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How to Choose the Best Cat Water Fountain

Alison is a freelance writer on health, nutrition, skincare, and pets, especially cats and dogs.

Continuously filtered water in a pet fountain is healthy and encourages you cat to drink.

Continuously filtered water in a pet fountain is healthy and encourages you cat to drink.

In this article, you will learn:

  1. Why you should consider getting a cat water fountain.
  2. Why vets recommend them.
  3. Whether ceramic or stainless steel pet fountains make a better choice for your cat (or dog).

I hope to persuade you on the basis of a veterinary recommendation—some articles out there are just interested in selling! I hope to demonstrate to you the benefits of such fountains for both you and your cat and the type that is not only the most beneficial but also the easiest to clean and to maintain.

Why Vets Recommend a Cat Drinking Water Fountain

You may think that a cat fountain, which provides running water for your cat to drink, sounds like a bit of a luxury. However, there are good reasons why vets recommend a constant supply of running water for your cat.

Provide Running Water for Your Cat to Drink

Cats instinctively like to drink running water. This probably dates back to when cats were wild and had to fend for themselves. Running water is likely to be fresher and healthier than standing water, and this love of running water is very likely to manifest itself in a cat who tries to drink out of the faucet!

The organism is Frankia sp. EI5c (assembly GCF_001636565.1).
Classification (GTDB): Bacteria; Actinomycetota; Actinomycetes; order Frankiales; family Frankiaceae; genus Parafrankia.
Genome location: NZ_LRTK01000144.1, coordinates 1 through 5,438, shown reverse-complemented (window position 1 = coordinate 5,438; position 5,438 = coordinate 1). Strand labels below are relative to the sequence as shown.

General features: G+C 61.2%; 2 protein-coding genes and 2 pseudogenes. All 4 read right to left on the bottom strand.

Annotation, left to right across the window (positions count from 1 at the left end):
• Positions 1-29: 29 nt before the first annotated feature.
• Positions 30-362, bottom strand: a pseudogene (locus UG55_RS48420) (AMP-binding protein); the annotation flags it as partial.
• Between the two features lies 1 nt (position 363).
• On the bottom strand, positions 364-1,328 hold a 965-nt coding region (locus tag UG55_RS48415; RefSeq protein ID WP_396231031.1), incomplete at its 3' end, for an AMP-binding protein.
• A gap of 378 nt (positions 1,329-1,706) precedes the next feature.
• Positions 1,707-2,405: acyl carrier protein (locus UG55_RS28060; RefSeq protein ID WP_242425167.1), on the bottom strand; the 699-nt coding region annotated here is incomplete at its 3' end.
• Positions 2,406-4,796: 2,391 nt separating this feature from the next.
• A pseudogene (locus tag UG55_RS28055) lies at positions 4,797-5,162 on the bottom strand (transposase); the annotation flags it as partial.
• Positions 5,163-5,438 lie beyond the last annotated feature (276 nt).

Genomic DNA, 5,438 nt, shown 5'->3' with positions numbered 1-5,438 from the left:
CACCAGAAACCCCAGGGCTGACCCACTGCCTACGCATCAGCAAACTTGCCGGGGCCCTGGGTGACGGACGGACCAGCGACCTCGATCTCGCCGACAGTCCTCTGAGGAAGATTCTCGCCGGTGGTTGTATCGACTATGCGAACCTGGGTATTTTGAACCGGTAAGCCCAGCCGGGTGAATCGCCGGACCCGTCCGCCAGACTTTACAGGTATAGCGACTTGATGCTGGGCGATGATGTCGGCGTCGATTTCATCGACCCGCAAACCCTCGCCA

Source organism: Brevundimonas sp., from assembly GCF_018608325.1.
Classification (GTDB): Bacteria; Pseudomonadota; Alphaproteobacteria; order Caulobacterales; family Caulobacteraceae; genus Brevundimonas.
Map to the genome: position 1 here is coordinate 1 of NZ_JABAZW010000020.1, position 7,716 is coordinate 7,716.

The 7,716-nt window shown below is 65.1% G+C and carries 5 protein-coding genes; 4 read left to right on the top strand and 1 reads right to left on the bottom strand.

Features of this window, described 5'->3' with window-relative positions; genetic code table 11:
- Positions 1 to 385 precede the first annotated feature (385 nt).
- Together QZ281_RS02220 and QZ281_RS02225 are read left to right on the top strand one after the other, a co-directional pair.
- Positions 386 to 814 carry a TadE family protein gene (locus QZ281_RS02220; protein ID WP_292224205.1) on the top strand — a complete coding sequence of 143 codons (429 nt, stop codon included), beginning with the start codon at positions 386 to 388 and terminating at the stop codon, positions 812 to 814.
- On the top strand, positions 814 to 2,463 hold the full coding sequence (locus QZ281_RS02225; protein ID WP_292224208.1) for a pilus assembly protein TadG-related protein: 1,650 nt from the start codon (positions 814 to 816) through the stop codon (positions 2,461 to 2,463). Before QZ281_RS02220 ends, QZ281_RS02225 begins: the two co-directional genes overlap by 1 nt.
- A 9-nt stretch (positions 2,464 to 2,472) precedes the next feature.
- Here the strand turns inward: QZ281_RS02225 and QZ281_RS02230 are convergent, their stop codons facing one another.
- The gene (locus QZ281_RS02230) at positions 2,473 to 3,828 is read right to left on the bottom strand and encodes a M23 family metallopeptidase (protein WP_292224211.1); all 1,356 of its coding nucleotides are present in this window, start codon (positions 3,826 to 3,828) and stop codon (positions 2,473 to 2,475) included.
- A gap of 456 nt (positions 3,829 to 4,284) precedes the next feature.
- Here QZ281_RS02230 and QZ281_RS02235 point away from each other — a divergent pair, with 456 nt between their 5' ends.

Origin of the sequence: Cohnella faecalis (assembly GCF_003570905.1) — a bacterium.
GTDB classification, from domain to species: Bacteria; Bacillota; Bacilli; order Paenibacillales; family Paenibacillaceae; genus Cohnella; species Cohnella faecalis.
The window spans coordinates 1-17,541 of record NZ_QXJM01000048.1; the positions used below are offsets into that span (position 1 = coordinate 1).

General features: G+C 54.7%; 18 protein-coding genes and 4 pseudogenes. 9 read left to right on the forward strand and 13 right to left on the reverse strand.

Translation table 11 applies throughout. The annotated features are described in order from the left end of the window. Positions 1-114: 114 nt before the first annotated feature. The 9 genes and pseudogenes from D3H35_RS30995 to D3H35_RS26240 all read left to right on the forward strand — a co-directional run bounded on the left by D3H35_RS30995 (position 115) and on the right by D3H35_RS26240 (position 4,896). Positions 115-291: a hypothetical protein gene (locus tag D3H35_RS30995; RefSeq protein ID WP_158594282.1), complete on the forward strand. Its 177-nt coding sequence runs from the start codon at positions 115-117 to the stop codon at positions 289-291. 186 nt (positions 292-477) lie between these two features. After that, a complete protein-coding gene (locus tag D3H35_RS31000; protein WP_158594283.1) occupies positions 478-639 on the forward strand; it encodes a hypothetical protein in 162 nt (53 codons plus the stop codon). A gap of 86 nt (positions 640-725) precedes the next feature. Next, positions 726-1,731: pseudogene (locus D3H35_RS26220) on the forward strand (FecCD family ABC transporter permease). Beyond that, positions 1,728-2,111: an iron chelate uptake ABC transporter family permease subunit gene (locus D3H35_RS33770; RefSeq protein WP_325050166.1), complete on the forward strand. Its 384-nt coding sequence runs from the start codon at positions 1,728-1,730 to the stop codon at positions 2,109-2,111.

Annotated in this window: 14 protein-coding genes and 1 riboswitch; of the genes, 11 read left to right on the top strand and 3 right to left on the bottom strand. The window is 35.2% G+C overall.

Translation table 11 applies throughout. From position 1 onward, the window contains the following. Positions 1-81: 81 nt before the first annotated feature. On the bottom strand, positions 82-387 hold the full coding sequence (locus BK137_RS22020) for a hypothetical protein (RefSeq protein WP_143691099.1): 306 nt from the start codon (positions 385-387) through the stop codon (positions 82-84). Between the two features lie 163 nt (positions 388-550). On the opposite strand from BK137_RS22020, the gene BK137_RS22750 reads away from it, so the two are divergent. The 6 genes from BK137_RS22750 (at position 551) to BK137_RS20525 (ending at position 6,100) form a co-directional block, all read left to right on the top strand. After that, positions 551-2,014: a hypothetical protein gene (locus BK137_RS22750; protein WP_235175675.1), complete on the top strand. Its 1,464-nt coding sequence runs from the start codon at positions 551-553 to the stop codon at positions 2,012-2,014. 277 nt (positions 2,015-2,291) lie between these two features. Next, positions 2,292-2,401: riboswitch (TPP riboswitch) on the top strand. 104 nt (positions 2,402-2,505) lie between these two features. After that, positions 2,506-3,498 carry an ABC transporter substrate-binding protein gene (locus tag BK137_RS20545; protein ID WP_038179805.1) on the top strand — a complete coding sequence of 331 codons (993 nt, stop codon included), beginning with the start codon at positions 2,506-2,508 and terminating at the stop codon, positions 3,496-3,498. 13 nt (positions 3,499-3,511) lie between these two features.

By providing running water, you are encouraging your cat to drink. Many cats nowadays eat a dry food diet, and drinking plenty of water is vital for keeping them healthy and free of urinary tract infections and kidney problems, making them feel better.

Cats love drinking running water and there are many health benefits in providing this for your cat!

Cats love drinking running water and there are many health benefits in providing this for your cat!

What Features Should I Look for in the Best Cat Water Fountains?

1. Look for a model made from ceramic or stainless steel.

Plastic ones should be avoided. You should choose a ceramic or a stainless steel cat fountain. Plastic can easily become scratched, and these scratches can harbor bacteria. Cats are very prone to a condition called feline acne(1) which results from coming into contact with the bacteria that can lurk unseen in scratches on plastic water and feed bowls. This is an unpleasant and distressing condition for your cat that requires a visit to the vet.

2. Choose a model with a quiet pump.

Cats are easily frightened, so the best water fountain will have a very quiet pump that will not frighten your cat or discourage him from drinking.

3. Choose a low maintenance model.

It goes without saying that you need to find a model that is very easy to maintain. There is no point getting something that needs to be taken apart every couple of days and cleaned out with brushes and all sorts of paraphernalia—you just want something that can be washed easily and, preferably, popped into the dishwasher.

Why Do I Recommend the Pioneer Pet Fountain?